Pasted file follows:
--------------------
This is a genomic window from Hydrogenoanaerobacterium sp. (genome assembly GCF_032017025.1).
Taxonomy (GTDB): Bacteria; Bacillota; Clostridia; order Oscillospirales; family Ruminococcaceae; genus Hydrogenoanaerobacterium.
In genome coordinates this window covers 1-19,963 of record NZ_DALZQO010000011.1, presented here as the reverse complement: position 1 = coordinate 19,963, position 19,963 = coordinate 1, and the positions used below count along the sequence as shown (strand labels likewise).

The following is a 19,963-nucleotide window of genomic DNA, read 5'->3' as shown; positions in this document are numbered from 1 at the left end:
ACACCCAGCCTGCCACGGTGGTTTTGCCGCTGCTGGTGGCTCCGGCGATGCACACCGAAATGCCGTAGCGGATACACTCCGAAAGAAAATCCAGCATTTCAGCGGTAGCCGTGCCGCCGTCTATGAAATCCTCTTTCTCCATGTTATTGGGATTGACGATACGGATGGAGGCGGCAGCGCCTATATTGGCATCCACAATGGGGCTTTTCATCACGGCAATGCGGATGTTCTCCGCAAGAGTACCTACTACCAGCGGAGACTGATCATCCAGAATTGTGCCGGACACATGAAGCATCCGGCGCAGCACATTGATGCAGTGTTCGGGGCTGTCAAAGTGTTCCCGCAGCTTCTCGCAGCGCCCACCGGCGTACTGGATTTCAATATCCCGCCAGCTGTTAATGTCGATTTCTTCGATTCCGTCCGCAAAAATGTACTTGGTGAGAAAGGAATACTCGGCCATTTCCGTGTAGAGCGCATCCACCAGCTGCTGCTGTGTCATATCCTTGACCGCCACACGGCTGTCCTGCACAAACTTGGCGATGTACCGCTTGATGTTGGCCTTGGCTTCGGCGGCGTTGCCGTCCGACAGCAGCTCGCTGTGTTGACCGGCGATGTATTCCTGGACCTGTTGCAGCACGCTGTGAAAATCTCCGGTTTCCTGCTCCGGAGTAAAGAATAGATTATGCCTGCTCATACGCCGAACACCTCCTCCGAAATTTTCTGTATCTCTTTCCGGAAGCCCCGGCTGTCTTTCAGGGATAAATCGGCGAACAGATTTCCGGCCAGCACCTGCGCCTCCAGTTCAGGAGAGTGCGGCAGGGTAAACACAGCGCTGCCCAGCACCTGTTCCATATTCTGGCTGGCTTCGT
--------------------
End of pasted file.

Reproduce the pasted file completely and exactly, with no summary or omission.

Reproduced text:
This is a genomic window from Hydrogenoanaerobacterium sp. (genome assembly GCF_032017025.1).
Taxonomy (GTDB): Bacteria; Bacillota; Clostridia; order Oscillospirales; family Ruminococcaceae; genus Hydrogenoanaerobacterium.
In genome coordinates this window covers 1-19,963 of record NZ_DALZQO010000011.1, presented here as the reverse complement: position 1 = coordinate 19,963, position 19,963 = coordinate 1, and the positions used below count along the sequence as shown (strand labels likewise).

The following is a 19,963-nucleotide window of genomic DNA, read 5'->3' as shown; positions in this document are numbered from 1 at the left end:
ACACCCAGCCTGCCACGGTGGTTTTGCCGCTGCTGGTGGCTCCGGCGATGCACACCGAAATGCCGTAGCGGATACACTCCGAAAGAAAATCCAGCATTTCAGCGGTAGCCGTGCCGCCGTCTATGAAATCCTCTTTCTCCATGTTATTGGGATTGACGATACGGATGGAGGCGGCAGCGCCTATATTGGCATCCACAATGGGGCTTTTCATCACGGCAATGCGGATGTTCTCCGCAAGAGTACCTACTACCAGCGGAGACTGATCATCCAGAATTGTGCCGGACACATGAAGCATCCGGCGCAGCACATTGATGCAGTGTTCGGGGCTGTCAAAGTGTTCCCGCAGCTTCTCGCAGCGCCCACCGGCGTACTGGATTTCAATATCCCGCCAGCTGTTAATGTCGATTTCTTCGATTCCGTCCGCAAAAATGTACTTGGTGAGAAAGGAATACTCGGCCATTTCCGTGTAGAGCGCATCCACCAGCTGCTGCTGTGTCATATCCTTGACCGCCACACGGCTGTCCTGCACAAACTTGGCGATGTACCGCTTGATGTTGGCCTTGGCTTCGGCGGCGTTGCCGTCCGACAGCAGCTCGCTGTGTTGACCGGCGATGTATTCCTGGACCTGTTGCAGCACGCTGTGAAAATCTCCGGTTTCCTGCTCCGGAGTAAAGAATAGATTATGCCTGCTCATACGCCGAACACCTCCTCCGAAATTTTCTGTATCTCTTTCCGGAAGCCCCGGCTGTCTTTCAGGGATAAATCGGCGAACAGATTTCCGGCCAGCACCTGCGCCTCCAGTTCAGGAGAGTGCGGCAGGGTAAACACAGCGCTGCCCAGCACCTGTTCCATATTCTGGCTGGCTTCGT